Civic Tech Innovation

Three Indian social inventors win global award

Sanskriti of Thinkerbell Labs, Balaji of Brun Health and Vinayak of Yostra Labs are the winners.

Bengaluru: Three Indian inventors have been named the regional grand prize winners of the 2018 ASME Innovation Showcase (ISHOW), a global competition that offers monetary and technical support to help bring design prototypes of social entrepreneurs to populations in need.

The three inventors were judged and selected out of the eight finalists who travelled to Bengaluru to vie for a share of the $500,000 in awards and technical support, the American Society of Mechanical Engineers (ASME) said in a statement on Friday.

The three winners are Sanskriti Dawle of Thinkerbell Labs in Bengaluru, Balaji Teegala of Brun Health in New Delhi, and Vinayak Nandalike of Yostra Labs in Bengaluru.

ThinkerBell Labs has won the award for Annie, an affordable audio-tactile device that makes self-learning and classroom teaching of Braille possible.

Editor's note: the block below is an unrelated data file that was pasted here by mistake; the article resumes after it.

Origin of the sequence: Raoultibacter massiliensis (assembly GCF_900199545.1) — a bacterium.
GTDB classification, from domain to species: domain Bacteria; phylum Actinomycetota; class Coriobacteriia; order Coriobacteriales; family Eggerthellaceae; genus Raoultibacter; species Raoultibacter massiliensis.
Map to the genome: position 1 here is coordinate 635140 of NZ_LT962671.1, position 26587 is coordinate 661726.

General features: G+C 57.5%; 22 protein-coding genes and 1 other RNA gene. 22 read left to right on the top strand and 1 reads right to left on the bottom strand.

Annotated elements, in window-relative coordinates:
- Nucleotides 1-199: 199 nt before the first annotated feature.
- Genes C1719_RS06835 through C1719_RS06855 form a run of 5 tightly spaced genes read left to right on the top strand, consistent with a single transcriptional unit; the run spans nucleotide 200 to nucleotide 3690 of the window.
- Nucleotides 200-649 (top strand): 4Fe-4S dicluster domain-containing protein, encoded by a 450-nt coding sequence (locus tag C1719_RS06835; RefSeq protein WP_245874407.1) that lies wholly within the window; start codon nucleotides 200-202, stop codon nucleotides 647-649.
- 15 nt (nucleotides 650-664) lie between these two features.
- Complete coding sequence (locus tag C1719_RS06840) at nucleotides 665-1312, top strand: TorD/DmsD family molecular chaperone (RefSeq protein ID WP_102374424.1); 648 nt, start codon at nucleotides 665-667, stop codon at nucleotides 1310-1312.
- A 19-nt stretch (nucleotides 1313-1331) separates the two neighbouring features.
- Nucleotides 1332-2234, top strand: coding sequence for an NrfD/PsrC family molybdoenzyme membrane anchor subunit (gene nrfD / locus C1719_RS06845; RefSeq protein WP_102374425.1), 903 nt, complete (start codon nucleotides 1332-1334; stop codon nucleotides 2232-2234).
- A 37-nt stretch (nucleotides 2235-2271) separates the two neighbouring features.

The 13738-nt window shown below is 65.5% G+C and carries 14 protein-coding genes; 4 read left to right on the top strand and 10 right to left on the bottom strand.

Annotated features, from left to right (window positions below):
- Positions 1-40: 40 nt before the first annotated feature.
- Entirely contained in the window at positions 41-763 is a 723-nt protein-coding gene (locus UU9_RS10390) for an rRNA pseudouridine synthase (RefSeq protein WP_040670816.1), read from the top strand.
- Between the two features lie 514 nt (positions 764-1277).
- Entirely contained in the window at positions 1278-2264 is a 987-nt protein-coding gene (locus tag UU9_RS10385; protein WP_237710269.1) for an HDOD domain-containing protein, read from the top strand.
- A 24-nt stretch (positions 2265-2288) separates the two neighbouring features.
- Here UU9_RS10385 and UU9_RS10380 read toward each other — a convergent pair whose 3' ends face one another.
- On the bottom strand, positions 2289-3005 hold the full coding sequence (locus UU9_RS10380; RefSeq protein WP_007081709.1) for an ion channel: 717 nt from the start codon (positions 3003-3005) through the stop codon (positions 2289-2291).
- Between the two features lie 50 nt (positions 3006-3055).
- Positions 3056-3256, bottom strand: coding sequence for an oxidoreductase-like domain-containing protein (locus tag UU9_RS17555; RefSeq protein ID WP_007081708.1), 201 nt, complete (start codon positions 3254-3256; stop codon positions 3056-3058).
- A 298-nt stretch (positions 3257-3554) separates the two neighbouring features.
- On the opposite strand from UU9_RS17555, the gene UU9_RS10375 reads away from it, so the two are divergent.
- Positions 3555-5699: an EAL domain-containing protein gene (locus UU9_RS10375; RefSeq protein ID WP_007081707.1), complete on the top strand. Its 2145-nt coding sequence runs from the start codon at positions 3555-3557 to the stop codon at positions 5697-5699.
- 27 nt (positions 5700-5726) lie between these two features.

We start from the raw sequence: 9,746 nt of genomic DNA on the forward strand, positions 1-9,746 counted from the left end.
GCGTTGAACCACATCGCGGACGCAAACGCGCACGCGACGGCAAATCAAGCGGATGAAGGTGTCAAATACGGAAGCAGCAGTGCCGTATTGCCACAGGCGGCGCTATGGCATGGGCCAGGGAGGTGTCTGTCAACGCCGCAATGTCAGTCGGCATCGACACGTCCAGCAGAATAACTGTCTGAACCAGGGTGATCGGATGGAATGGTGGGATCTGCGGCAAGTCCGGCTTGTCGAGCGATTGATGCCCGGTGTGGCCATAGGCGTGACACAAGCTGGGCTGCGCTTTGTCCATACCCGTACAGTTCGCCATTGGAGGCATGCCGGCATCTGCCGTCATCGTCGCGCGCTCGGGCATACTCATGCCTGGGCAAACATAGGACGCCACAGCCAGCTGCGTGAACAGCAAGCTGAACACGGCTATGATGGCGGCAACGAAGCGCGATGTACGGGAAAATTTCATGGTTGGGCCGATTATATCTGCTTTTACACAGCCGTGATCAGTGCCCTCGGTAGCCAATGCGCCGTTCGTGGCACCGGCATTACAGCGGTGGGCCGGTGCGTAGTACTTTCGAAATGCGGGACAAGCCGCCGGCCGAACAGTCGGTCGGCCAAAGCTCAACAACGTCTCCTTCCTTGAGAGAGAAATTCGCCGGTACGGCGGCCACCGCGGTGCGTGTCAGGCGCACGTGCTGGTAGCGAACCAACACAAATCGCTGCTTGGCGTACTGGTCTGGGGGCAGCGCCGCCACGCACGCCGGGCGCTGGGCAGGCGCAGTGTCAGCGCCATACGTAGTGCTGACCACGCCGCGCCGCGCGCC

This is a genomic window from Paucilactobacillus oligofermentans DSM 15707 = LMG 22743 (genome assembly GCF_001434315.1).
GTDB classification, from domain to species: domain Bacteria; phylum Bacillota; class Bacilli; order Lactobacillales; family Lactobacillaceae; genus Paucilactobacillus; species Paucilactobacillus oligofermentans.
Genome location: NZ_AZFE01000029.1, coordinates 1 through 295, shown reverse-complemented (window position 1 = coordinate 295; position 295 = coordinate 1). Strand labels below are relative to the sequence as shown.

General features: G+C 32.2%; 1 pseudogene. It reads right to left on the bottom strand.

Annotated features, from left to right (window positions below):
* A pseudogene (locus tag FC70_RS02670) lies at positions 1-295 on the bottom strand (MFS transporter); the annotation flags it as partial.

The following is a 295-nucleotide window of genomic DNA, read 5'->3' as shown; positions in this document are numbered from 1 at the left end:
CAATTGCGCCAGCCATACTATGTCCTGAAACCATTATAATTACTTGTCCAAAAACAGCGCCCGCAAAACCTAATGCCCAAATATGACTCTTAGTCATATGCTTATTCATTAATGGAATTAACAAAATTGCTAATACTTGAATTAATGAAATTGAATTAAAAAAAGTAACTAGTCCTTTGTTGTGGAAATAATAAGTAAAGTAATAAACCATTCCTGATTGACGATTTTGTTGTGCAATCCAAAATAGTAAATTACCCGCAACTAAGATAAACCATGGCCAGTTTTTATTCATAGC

The device can help improve literacy rates among the visually impaired who cannot afford a Braille display that can cost up to $4,000.

Annie runs on a Raspberry Pi and consists of hardware components such as a refreshable braille display, a digital braille slate, and a braille keyboard — all in one device.

This combination thus helps students learn how to read, write and type, with all modules complementing one another.

Brun Health has been recognised for its labour detection tool, Brun CG, which has the potential to reduce neonatal mortality rates in India. The tool helps in monitoring vital signs and communicating foetal data with clinicians for timely interventions in distant, hard-to-access locations.

Yostra Labs created Sparsh, a portable, hand-held medical device to help clinicians screen diabetic patients for symptoms of peripheral neuropathy, the permanent damage to nerves in the feet, owing to diabetes.

India has approximately 69 million diabetic patients, of which 30 per cent develop diabetic peripheral neuropathy.

The poor are significantly at risk because of inadequate management of their condition, while conventional diabetic peripheral neuropathy screening devices are bulky, not portable, expensive and need trained healthcare workers to operate the device.

Sparsh addresses these issues and can help the poor get adequate treatment for the condition.

  • IANS

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